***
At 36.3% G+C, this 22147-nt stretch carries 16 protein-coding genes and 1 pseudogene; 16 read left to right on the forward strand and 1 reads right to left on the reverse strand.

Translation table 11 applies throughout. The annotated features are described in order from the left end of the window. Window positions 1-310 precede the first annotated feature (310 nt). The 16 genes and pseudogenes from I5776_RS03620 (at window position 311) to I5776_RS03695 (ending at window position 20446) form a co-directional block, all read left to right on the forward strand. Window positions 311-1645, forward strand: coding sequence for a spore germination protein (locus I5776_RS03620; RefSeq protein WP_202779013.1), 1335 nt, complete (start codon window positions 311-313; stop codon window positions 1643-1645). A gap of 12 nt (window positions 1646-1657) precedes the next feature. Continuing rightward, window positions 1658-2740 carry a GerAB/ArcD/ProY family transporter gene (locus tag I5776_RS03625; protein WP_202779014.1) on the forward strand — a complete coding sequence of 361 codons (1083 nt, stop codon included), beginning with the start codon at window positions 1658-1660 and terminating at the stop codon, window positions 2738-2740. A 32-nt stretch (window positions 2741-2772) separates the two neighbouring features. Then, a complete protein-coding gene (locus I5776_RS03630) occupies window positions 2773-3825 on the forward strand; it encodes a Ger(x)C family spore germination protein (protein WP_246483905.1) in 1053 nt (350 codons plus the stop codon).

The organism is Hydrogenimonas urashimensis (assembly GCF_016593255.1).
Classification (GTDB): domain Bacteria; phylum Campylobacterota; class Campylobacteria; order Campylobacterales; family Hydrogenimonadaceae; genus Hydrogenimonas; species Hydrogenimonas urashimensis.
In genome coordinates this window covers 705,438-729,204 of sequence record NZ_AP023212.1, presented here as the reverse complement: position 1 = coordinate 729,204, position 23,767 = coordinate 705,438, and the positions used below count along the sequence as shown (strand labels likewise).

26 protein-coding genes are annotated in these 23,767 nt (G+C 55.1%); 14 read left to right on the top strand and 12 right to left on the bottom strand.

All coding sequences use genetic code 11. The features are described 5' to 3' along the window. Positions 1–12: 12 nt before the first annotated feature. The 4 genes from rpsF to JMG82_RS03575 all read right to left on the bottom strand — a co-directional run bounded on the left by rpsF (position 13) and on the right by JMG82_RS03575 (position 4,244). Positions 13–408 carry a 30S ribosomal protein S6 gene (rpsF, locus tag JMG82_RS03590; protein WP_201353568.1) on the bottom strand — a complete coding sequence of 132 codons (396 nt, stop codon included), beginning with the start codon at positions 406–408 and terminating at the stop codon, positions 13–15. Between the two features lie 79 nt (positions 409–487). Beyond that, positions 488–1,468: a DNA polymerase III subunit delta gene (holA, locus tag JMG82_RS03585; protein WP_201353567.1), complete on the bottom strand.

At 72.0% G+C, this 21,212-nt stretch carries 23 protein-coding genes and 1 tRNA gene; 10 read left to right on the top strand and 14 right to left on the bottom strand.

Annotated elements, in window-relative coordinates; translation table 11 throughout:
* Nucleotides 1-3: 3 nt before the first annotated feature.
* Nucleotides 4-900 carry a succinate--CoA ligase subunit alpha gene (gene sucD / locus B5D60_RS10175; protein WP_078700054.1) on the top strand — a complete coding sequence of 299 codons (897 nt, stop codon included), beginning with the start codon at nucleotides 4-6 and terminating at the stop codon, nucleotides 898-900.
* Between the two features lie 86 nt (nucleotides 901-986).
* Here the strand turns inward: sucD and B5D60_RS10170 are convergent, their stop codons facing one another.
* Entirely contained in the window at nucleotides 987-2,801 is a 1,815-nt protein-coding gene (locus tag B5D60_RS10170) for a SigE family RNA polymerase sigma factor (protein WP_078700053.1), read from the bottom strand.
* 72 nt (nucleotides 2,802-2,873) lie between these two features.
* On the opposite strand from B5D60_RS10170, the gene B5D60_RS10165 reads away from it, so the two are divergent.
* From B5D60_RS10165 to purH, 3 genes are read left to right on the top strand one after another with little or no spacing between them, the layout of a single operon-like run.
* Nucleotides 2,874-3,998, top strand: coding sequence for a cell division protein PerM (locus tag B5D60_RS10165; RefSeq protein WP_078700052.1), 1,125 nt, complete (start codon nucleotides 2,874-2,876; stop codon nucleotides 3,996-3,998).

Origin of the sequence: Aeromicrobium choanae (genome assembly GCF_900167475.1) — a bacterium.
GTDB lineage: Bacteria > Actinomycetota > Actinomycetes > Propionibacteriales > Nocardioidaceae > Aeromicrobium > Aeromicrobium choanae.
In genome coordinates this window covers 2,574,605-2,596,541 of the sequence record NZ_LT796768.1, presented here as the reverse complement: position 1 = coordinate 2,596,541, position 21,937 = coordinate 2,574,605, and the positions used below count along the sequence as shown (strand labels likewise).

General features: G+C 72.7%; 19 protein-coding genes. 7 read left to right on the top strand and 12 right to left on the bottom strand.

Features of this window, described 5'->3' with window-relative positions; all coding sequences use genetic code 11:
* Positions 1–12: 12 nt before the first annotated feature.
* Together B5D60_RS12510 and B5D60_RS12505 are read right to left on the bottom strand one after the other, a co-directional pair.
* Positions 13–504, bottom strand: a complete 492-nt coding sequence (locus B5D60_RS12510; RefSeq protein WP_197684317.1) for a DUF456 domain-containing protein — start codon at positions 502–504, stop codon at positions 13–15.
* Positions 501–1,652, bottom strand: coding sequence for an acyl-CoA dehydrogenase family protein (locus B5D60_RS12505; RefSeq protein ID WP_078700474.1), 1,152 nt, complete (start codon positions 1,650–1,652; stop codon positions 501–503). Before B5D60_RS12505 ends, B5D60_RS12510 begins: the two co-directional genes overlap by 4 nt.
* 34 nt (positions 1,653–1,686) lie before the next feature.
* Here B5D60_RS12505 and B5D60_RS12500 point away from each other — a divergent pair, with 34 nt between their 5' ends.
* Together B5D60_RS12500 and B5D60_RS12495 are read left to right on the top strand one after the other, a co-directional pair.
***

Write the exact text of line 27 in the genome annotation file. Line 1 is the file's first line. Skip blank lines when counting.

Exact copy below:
* Positions 501–1,652, bottom strand: coding sequence for an acyl-CoA dehydrogenase family protein (locus B5D60_RS12505; RefSeq protein ID WP_078700474.1), 1,152 nt, complete (start codon positions 1,650–1,652; stop codon positions 501–503). Before B5D60_RS12505 ends, B5D60_RS12510 begins: the two co-directional genes overlap by 4 nt.